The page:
#define WINDOW_RIGHT_MARGIN(W)						    \
  (WINDOW_RIGHT_EDGE (W)						    \
      ? 1								    \
      : 0))

/* 1 if window W takes up the full width of its frame.  */ 


/* 1 if window W's has no other windows to its right in its frame.  */ 

/* This is the window in which the terminal's cursor should
   be left when nothing is being done with it.  This must
   always be a leaf window, and its buffer is selected by
   the top level editing loop at the end of each command.

   This value is always the same as
    FRAME_SELECTED_WINDOW (selected_frame).  */

extern Lisp_Object selected_window;

/* This is a time stamp for window selection, so we can find the least
   recently used window.  Its only users are Fselect_window,
   init_window_once, and make_frame.  */

extern int window_select_count;

/* The minibuffer window of the selected frame.
   Note that you cannot test for minibufferness of an arbitrary window
   by comparing against this; use the MINI_WINDOW_P macro instead.  */

extern Lisp_Object minibuf_window;

/* Non-nil => window to for C-M-v to scroll
   when the minibuffer is selected.  */
extern Lisp_Object Vminibuf_scroll_window;

/* nil or a symbol naming the window system
   under which emacs is running
   ('x is the only current possibility) */
extern Lisp_Object Vwindow_system;

/* Version number of X windows: 10, 11 or nil.  */
extern Lisp_Object Vwindow_system_version;

/* Window that the mouse is over (nil if no mouse support).  */
extern Lisp_Object Vmouse_window;

/* Last mouse-click event (nil if no mouse support).  */
extern Lisp_Object Vmouse_event;

EXFUN (Fnext_window, 3);
EXFUN (Fselect_window, 1);
EXFUN (Fdisplay_buffer, 3);
EXFUN (Fset_window_buffer, 2);
extern Lisp_Object make_window P_ ((void));
extern void delete_window P_ ((Lisp_Object));
extern Lisp_Object window_from_coordinates P_ ((struct frame *, int, int, int *));
EXFUN (Fwindow_dedicated_p, 1);
extern int window_height P_ ((Lisp_Object));
extern int window_width P_ ((Lisp_Object));
extern void set_window_height P_ ((Lisp_Object, int, int));
extern void set_window_width P_ ((Lisp_Object, int, int));
extern void change_window_height P_ ((int, int));
extern void delete_all_subwindows P_ ((struct window *));

/* Prompt to display in front of the minibuffer contents.  */
extern Lisp_Object minibuf_prompt;

/* The visual width of the above.  */
extern int minibuf_prompt_width;

/* Message to display instead of minibuffer contents. 
   This is what the functions error and message make,
   and command echoing uses it as well. It overrides the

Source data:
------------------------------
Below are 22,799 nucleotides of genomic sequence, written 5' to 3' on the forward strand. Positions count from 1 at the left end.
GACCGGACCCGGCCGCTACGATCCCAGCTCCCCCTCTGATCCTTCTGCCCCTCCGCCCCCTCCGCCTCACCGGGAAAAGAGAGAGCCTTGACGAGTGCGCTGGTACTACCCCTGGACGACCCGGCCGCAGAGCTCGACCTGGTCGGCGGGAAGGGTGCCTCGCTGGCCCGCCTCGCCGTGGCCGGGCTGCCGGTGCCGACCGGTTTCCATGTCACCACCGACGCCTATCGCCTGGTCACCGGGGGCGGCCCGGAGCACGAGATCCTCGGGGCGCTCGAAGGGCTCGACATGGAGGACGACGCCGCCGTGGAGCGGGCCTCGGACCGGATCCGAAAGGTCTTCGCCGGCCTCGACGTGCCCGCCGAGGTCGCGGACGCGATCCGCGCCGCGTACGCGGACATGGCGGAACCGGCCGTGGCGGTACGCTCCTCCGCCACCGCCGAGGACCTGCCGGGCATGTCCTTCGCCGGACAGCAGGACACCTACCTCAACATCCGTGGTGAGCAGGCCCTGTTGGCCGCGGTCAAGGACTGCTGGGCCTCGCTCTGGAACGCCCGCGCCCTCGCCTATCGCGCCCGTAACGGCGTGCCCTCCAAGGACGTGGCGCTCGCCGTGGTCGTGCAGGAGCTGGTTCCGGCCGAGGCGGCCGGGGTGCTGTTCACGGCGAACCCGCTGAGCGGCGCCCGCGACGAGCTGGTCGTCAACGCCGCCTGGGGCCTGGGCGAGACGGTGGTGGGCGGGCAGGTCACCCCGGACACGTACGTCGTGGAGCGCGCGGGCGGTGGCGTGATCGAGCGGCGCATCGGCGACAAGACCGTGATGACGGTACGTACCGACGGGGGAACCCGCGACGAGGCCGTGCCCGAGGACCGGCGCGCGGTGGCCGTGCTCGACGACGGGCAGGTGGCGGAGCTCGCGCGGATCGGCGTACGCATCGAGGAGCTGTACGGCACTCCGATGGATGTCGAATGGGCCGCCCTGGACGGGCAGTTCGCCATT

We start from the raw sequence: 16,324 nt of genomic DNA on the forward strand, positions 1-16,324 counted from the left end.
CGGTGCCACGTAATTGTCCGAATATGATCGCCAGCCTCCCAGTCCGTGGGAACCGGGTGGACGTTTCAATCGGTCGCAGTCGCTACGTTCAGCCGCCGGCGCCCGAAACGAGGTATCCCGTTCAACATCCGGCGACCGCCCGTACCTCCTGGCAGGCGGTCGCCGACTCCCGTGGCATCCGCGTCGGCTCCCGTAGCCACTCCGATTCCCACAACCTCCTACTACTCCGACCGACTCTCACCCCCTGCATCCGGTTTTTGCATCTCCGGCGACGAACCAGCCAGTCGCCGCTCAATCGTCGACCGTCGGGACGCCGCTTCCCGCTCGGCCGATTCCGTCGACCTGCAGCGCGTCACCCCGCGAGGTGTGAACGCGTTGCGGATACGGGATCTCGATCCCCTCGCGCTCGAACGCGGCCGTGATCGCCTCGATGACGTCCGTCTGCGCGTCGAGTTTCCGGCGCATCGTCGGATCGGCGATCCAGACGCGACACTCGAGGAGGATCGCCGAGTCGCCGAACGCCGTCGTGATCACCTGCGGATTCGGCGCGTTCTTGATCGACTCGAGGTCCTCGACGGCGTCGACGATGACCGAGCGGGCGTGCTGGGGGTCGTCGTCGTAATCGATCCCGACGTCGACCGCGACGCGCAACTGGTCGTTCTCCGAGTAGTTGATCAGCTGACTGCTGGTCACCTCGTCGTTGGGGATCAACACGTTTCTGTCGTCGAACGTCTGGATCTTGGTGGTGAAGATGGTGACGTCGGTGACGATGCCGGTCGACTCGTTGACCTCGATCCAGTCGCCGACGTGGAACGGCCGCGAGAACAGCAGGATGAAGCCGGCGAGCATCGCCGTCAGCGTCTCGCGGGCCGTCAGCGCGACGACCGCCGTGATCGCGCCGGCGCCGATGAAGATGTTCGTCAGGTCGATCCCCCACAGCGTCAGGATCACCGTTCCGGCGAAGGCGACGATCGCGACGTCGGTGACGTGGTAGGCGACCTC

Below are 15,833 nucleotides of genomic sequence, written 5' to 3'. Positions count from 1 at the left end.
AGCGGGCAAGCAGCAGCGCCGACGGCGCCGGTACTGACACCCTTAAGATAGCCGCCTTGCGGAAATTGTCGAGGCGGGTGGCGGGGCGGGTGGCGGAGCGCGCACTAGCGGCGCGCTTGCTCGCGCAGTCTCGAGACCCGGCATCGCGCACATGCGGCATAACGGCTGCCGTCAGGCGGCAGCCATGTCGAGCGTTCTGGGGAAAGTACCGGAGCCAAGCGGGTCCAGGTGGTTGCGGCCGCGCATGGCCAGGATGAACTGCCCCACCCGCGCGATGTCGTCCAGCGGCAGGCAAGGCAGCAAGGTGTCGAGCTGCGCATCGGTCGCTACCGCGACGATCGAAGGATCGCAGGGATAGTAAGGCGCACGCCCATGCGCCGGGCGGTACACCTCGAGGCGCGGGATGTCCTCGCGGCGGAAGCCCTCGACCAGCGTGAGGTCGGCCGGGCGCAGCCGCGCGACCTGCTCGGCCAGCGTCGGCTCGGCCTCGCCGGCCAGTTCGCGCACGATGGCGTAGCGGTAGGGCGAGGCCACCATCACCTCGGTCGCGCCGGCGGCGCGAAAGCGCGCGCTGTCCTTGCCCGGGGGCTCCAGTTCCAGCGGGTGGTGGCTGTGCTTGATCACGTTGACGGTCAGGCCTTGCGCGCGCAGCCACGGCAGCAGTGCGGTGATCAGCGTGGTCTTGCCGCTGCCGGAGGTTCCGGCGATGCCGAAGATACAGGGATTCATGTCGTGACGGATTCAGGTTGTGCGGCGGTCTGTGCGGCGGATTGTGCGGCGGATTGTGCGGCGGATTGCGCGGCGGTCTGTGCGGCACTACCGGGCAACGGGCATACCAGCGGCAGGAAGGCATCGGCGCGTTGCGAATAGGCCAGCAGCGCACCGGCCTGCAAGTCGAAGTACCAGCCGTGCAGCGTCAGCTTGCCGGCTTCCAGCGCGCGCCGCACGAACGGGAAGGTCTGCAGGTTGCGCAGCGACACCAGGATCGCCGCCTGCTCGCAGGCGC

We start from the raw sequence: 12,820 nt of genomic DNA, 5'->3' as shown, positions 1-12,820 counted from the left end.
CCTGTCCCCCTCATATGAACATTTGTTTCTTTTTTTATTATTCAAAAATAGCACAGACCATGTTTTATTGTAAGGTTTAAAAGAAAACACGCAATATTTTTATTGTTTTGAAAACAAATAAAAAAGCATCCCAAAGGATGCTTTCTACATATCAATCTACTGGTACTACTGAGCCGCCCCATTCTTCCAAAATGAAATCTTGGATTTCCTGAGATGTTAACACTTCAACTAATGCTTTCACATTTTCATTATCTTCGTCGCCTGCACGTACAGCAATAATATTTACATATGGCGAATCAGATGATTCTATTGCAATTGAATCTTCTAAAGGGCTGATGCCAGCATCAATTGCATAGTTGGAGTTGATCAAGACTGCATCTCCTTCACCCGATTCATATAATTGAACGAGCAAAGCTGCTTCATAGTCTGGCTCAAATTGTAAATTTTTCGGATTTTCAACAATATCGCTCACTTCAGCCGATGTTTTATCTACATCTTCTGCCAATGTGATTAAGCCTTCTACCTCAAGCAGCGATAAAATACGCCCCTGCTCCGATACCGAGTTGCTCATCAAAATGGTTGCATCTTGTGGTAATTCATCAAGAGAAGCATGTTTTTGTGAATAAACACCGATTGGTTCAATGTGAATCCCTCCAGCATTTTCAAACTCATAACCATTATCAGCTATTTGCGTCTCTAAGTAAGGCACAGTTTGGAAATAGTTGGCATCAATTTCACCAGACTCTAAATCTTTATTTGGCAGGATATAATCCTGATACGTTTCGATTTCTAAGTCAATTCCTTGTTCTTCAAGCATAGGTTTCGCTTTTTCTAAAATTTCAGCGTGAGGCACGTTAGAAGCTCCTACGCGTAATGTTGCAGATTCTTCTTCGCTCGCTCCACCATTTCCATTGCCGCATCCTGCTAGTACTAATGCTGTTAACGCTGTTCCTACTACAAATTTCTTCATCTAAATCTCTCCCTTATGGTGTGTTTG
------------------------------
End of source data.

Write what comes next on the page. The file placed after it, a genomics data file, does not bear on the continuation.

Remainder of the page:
minibuf_prompt as well as the buffer.  */
extern char *echo_area_glyphs;

/* This is the length of the message in echo_area_glyphs.  */
extern int echo_area_glyphs_length;

/* Value of echo_area_glyphs when it was last acted on.
  If this is nonzero, there is a message on the frame
  in the minibuffer and it should be erased as soon
  as it is no longer requested to appear. */
extern char *previous_echo_glyphs;

/* This is the window where the echo area message was displayed.
   It is always a minibuffer window, but it may not be the
   same window currently active as a minibuffer.  */
extern Lisp_Object echo_area_window;

/* Depth in recursive edits.  */
extern int command_loop_level;

/* Depth in minibuffer invocations.  */
extern int minibuf_level;

/* true iff we should redraw the mode lines on the next redisplay.  */
extern int update_mode_lines;

/* Minimum value of GPT - BEG since last redisplay that finished.  */

extern int beg_unchanged;

/* Minimum value of Z - GPT since last redisplay that finished.  */

extern int end_unchanged;

/* MODIFF as of last redisplay that finished;
   if it matches MODIFF, beg_unchanged and end_unchanged
   contain no useful information.  */
extern int unchanged_modified;

/* BUF_OVERLAY_MODIFF of current buffer, as of last redisplay that finished;
   if it matches BUF_OVERLAY_MODIFF, beg_unchanged and end_unchanged
   contain no useful information.  */
extern int overlay_unchanged_modified;

/* Nonzero if BEGV - BEG or Z - ZV of current buffer has changed
   since last redisplay that finished.  */
extern int clip_changed;

/* Nonzero if window sizes or contents have changed
 since last redisplay that finished */
extern int windows_or_buffers_changed;

/* Number of windows displaying the selected buffer.
   Normally this is 1, but it can be more.  */
extern int buffer_shared;

/* If *ROWS or *COLS are too small a size for FRAME, set them to the
   minimum allowable size.  */
extern void check_frame_size P_ ((struct frame *frame, int *rows, int *cols));